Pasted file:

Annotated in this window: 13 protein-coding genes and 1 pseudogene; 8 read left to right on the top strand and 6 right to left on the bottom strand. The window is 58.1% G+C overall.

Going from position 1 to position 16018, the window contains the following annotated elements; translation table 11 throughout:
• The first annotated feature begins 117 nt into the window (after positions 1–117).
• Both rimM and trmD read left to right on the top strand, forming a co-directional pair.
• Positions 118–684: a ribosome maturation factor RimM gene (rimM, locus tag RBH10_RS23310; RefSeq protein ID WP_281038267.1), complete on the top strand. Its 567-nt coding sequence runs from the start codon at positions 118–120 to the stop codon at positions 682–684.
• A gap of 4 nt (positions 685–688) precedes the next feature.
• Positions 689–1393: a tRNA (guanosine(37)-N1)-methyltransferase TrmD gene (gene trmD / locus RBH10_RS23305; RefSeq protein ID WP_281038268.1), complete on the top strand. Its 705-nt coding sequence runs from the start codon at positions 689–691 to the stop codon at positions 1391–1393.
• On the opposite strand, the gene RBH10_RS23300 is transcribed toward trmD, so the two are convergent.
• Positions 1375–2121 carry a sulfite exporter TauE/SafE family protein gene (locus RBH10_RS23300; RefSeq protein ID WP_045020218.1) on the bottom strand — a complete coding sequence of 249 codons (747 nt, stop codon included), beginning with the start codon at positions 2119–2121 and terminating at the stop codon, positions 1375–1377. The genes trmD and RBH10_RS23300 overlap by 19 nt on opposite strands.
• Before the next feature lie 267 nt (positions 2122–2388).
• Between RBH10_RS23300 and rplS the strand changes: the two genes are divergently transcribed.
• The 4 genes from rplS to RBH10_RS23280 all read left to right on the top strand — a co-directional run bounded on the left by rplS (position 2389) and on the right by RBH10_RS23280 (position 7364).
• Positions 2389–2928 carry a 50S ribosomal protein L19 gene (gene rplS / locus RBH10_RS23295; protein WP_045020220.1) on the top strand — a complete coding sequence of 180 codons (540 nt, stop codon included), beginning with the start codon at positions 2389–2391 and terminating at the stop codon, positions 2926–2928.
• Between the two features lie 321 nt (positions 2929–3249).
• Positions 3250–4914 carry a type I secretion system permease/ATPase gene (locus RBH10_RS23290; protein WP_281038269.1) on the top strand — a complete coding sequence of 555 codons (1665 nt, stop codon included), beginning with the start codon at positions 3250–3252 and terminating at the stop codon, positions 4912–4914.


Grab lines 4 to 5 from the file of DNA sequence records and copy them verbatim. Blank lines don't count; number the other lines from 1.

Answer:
• Both rimM and trmD read left to right on the top strand, forming a co-directional pair.
• Positions 118–684: a ribosome maturation factor RimM gene (rimM, locus tag RBH10_RS23310; RefSeq protein ID WP_281038267.1), complete on the top strand. Its 567-nt coding sequence runs from the start codon at positions 118–120 to the stop codon at positions 682–684.